This morning my singing partner and I did a scary thing. We took a tough song, with cutting and horrifying lyrics, added a dissonant and haunting harmony and performed it a cappella for our congregation, twice. We had a total of 5 songs to perform, 2 others that were new for us and new to to them, but only the one had me nervous. I knew we had really pushed some boundaries on what was comfortable for people to hear, certainly on what was easy for us to learn and perform, and on what we would do with the information of executing it poorly or being poorly received.

The song fell in the middle of the service. She was shaking before that song. I started shaking after and shook so hard that my hold torso was trembling a bit. All that fear and all that adrenaline sorting itself out after nailing that song, which was still impossibly difficult to perform and to hear. We sang Strange Fruit, made famous by Billie Holliday. While a musical masterpiece, it is not pleasing to listen to in the way that most music is. The song lyrics are a metaphorical description of a lynching, written by a white Jewish man from the Bronx, after seeing a photograph in the newspaper. My partner and I decided to sing the song facing one another to maintain our concentration and keep our emotions at bay. It was haunting. It was powerful. It was profound in exactly the way that we hoped. And we shook with the effort of getting past the fear and doubt and concern that we brought to the microphone with us.

Let me be clear, we didn’t have to sing that song. We chose it, really against our better judgment in many ways. We knew it was risky. We could easily have found something else, either that we already knew or that would have served and been easy to learn. We could have satisficed. Do you know this word? I LOVE it. Satisficing is “accepting an available option as satisfactory.” Satsificing is doing what you know so it will be okay – and believe me there is a time for satisficing. My husband is preparing to leave town for two weeks, and while I single-handedly wrangle our domestic zoo, I imagine there will be plenty of satificing.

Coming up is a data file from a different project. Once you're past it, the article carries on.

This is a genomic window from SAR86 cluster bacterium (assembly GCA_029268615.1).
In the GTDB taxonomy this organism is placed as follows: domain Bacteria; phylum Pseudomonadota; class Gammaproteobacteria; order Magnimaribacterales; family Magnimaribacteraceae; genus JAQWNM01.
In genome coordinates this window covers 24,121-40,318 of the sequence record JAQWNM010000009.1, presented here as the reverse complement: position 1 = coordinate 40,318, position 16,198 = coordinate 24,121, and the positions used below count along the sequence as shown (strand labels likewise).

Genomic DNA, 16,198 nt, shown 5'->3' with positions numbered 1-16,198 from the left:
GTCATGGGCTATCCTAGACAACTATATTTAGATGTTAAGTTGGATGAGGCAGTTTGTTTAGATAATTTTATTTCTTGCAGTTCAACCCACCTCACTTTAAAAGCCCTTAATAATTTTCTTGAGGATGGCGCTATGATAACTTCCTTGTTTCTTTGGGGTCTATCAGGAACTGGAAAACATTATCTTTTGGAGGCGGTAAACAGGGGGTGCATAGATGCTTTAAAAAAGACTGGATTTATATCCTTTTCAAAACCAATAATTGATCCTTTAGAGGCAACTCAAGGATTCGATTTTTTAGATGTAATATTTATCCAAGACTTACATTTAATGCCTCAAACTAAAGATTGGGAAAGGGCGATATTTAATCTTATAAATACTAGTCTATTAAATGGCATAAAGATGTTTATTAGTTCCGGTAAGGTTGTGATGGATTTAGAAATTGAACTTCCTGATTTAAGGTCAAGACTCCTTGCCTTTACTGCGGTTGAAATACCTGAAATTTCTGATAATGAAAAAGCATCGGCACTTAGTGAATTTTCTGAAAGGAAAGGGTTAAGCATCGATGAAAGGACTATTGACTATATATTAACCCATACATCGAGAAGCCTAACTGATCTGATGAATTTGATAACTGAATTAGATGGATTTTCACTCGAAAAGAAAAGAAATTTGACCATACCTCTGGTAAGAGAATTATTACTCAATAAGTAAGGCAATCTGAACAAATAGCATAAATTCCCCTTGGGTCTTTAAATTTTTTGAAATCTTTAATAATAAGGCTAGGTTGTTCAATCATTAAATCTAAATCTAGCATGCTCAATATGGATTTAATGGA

Slide1The danger in satisficing, is that I think we forget that there is another option. There is more than being okay. There is more out there than satisfactory. There is more available to us than being alright. Sometimes that means reaching beyond the available options, listening to the voices, signs, body signals, friendly urgings that try to let us know that the available options may seem satisfactory, but really aren’t the point.

I know I do my fair share of satisficing. When I was weighing my options for going back to work after staying home with my twins, I initially decided I would go back to teaching. Now, I didn’t come to this decision because I had missed the classroom SO much. I had good memories from teaching and had so many transformative experiences while teaching. I cherish the young adults that I’m privileged to be in touch with today after teaching them as adolescents. All that said, I wasn’t really dying to get back to it, but that’s what I was going to do because it was the easiest path I could see back to a profession. As I started to walk the very beginning of that path, my body told me very clearly that I needed to consider options. What was easy and available might be satisfactory, and it really probably would have been just that. I think teaching is wonderful and I have nothing but respect for teachers, and I believe many of them find it to be far more than satisfactory, but for me, at that particular moment, it was clear that I was satisficing, choosing the available option rather than really answering the question of what I wanted to do.

As you can well imagine if you’ve poked around on the site a bit, I DID actually get to that question of what I wanted to do. And then I pursued it even though I was really scared that it wouldn’t work for a whole slew of reasons that I won’t bore you with because they really all boiled down to fear, fear of those unknown options, fear of the unknown outcomes, fear of failing or looking foolish. When I’m satisficing, it’s almost always fear. I can paint it as laziness, but it’s usually fear.

Slide2What I know is that when I find ways to push past it: “Fine fear, you can be here, but you don’t get to drive,” I find vast expanses of the world that I didn’t even know existed. I find new skills, new joys, a new profession, new ways of being, new ways of loving. They all make satisficing seem like a pretty silly choice in the moments where it’s not about hungry kids and getting homework done. I think it’s just another muscle, that courage thing, using it to see the options that aren’t so readily available, and using it to admit what I really want.

Where are you satisficing? Where are you settling for satisfactory? What stories are you telling yourself about your options? I’d love to help you reach for something new and better. I’d love to help you set the fear aside and reach for something you really want. Drop me a line and let’s talk about it.


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